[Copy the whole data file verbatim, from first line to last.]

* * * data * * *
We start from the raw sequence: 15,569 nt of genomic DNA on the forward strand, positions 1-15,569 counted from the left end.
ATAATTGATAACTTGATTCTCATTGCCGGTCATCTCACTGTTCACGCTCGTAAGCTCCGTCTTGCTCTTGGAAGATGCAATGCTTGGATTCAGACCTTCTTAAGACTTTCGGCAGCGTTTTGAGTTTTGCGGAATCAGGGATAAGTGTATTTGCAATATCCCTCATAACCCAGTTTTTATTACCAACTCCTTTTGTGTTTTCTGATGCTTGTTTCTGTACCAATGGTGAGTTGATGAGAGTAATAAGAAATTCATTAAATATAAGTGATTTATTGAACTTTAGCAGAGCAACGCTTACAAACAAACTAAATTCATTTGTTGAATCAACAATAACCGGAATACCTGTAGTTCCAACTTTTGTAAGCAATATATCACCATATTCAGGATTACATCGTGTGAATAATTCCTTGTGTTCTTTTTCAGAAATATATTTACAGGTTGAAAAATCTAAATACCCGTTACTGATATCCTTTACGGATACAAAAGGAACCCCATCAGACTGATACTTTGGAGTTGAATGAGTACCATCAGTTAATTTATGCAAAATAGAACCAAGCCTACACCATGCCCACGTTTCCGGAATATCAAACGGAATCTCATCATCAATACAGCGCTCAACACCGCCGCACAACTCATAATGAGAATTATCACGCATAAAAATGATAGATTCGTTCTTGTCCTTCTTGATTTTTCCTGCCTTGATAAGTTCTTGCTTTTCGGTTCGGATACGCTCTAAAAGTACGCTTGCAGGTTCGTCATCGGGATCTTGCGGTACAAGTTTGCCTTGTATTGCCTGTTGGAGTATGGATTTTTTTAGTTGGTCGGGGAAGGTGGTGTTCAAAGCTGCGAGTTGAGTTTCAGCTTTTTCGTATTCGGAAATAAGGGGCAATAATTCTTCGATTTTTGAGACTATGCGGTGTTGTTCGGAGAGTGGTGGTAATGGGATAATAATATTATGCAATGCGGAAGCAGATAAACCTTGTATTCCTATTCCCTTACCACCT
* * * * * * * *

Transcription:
We start from the raw sequence: 15,569 nt of genomic DNA on the forward strand, positions 1-15,569 counted from the left end.
ATAATTGATAACTTGATTCTCATTGCCGGTCATCTCACTGTTCACGCTCGTAAGCTCCGTCTTGCTCTTGGAAGATGCAATGCTTGGATTCAGACCTTCTTAAGACTTTCGGCAGCGTTTTGAGTTTTGCGGAATCAGGGATAAGTGTATTTGCAATATCCCTCATAACCCAGTTTTTATTACCAACTCCTTTTGTGTTTTCTGATGCTTGTTTCTGTACCAATGGTGAGTTGATGAGAGTAATAAGAAATTCATTAAATATAAGTGATTTATTGAACTTTAGCAGAGCAACGCTTACAAACAAACTAAATTCATTTGTTGAATCAACAATAACCGGAATACCTGTAGTTCCAACTTTTGTAAGCAATATATCACCATATTCAGGATTACATCGTGTGAATAATTCCTTGTGTTCTTTTTCAGAAATATATTTACAGGTTGAAAAATCTAAATACCCGTTACTGATATCCTTTACGGATACAAAAGGAACCCCATCAGACTGATACTTTGGAGTTGAATGAGTACCATCAGTTAATTTATGCAAAATAGAACCAAGCCTACACCATGCCCACGTTTCCGGAATATCAAACGGAATCTCATCATCAATACAGCGCTCAACACCGCCGCACAACTCATAATGAGAATTATCACGCATAAAAATGATAGATTCGTTCTTGTCCTTCTTGATTTTTCCTGCCTTGATAAGTTCTTGCTTTTCGGTTCGGATACGCTCTAAAAGTACGCTTGCAGGTTCGTCATCGGGATCTTGCGGTACAAGTTTGCCTTGTATTGCCTGTTGGAGTATGGATTTTTTTAGTTGGTCGGGGAAGGTGGTGTTCAAAGCTGCGAGTTGAGTTTCAGCTTTTTCGTATTCGGAAATAAGGGGCAATAATTCTTCGATTTTTGAGACTATGCGGTGTTGTTCGGAGAGTGGTGGTAATGGGATAATAATATTATGCAATGCGGAAGCAGATAAACCTTGTATTCCTATTCCCTTACCACCT